• If a man cannot remember exactly how many times he’s been arrested, he is not the man for me. #redflag
    • Side note: the acceptable number of times being arrested for me is 0.
  • I need a man who is ambitious. Something I already knew but was definitely confirmed this week.
  • I’m decently easy to talk to and I catch on quickly to sarcasm. (When they say, “she has a great personality” about me, they’re not lying. 😉 )
    • Some people mistake this as a deep connection and then decide we’re soul mates. Oops.
  • I do not enjoy being asked how much I weigh. I especially do not enjoy having a man guess what my weight would/should be based upon my height. #redflag
    • It doesn’t make it better if you tell me that you’re just checking to make sure you “don’t break me in half if we have sex.” #redflag
    • Also, see aforementioned bullet points about sex.
    • This was the same guy who volunteered to show me his business. And this was after I had explained what “no sex before marriage” meant to me. #BIGFREAKINGREDFLAG

There’s probably a lot more, but the Giants-Cowboys game is about to start and there’s a nephew here to have a sleepover. I’ve decided he’s more worthy of my time than the, umm, gentlemen (?) I’ve talked to this week. Hoping next week is more positive (or at least as entertaining)!

Old-Fashioned Letters

Today is the kind of day I wish I could pause. The kind where the sun shines brightly all day in the cloudless sky but there’s still a calm, cool breeze blowing. The kind where everything is still and peaceful. Perfect hammock weather, you know, provided you’re into that sort of thing, actually own a hammock, and have two trees in your yard to attach said hammock to. Of course, sitting on your back porch sipping lemonade with your feet propped up on an extra chair works almost as well. So well, in fact, that maybe you lose track of how long you’ve been outside and you discover that it’s actually much, much later than you thought it was. (DST 1, Me 0.)

Days like today help me plan my lessons. Not the sitting-in-front-of-the-computer, typing-it-all-in-and-making-it-make-sense part, but the what-do-I-want-my-students-to-actually-learn part. One of my goals as a teacher is something I won’t be able to measure: while I want my students to be excited about their education and futures, I want them to be good people. I want them to value kindness, have integrity, and to treat others with compassion. I want to build character that permeates into their homes. I want my students to love well.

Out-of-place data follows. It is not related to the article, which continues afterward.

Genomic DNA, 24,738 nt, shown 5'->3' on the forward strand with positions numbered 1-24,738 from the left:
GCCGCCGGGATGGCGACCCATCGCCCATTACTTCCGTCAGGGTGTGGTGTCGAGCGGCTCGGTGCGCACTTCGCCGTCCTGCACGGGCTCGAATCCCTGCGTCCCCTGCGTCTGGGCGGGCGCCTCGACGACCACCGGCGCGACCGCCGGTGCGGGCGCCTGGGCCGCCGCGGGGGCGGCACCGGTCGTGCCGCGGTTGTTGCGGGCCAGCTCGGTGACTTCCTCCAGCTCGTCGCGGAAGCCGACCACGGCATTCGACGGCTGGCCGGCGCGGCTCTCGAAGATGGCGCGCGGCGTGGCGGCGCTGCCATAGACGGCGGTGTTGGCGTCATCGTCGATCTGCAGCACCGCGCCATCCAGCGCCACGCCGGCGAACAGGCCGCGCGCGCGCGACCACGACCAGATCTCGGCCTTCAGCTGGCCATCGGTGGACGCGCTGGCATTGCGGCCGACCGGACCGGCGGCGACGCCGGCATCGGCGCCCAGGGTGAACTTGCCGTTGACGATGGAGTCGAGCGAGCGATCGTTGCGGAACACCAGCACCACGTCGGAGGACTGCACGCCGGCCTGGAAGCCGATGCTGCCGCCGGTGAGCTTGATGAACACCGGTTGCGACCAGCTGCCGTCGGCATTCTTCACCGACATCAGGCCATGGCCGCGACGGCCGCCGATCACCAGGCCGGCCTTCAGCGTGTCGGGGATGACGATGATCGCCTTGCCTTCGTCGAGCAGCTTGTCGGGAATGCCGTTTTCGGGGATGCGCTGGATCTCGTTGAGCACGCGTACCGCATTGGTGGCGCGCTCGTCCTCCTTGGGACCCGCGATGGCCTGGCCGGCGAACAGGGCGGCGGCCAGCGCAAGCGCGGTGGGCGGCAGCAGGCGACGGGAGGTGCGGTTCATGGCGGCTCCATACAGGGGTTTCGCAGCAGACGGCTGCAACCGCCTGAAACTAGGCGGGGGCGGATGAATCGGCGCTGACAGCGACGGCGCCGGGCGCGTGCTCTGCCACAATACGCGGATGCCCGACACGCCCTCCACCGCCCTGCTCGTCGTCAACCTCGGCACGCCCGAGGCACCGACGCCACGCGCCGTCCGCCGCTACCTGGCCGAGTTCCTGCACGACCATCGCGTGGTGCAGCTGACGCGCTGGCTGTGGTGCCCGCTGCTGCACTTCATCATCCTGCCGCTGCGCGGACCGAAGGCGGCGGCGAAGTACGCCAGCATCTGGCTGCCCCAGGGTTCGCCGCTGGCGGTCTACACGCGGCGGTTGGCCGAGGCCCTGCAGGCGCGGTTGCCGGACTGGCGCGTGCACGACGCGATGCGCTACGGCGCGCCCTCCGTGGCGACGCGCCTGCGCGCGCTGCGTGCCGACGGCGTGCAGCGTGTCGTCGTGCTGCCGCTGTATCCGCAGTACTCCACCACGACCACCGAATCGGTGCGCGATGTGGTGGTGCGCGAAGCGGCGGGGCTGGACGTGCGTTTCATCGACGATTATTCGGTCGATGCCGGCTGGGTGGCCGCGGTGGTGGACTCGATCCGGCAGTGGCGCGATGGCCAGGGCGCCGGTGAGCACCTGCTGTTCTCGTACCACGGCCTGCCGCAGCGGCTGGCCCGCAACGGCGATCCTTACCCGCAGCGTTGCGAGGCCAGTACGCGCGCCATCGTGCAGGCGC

But in order to build that kind of drive in my class, I have to already have it within myself. Anyone who’s been around children for long periods of time understands that you replicate who you are, mostly through your actions. So ideas of kindness, citizenship, and compassion have to be my first responses, not just words I say when two of my students are arguing with each other. And more importantly, building character is intentional, not just a defensive maneuver you squeeze in if you catch one kid pushing another.

This week we’re going to learn about writing letters and how important it is to take the time to send mail. Emails and texts are effective methods of communication, but there’s something special finding something in your mailbox that isn’t a bill or an advertisement for life insurance. At least, for me there is. It’s the feeling of being noticed, whether it’s a thank-you or a letter from a pen pal, where someone made an extra effort. For you. Because they value you and think you matter. And that’s what I want to teach my kids, both my future biological ones and the ones I parent for 7 hours a day, 5 days a week.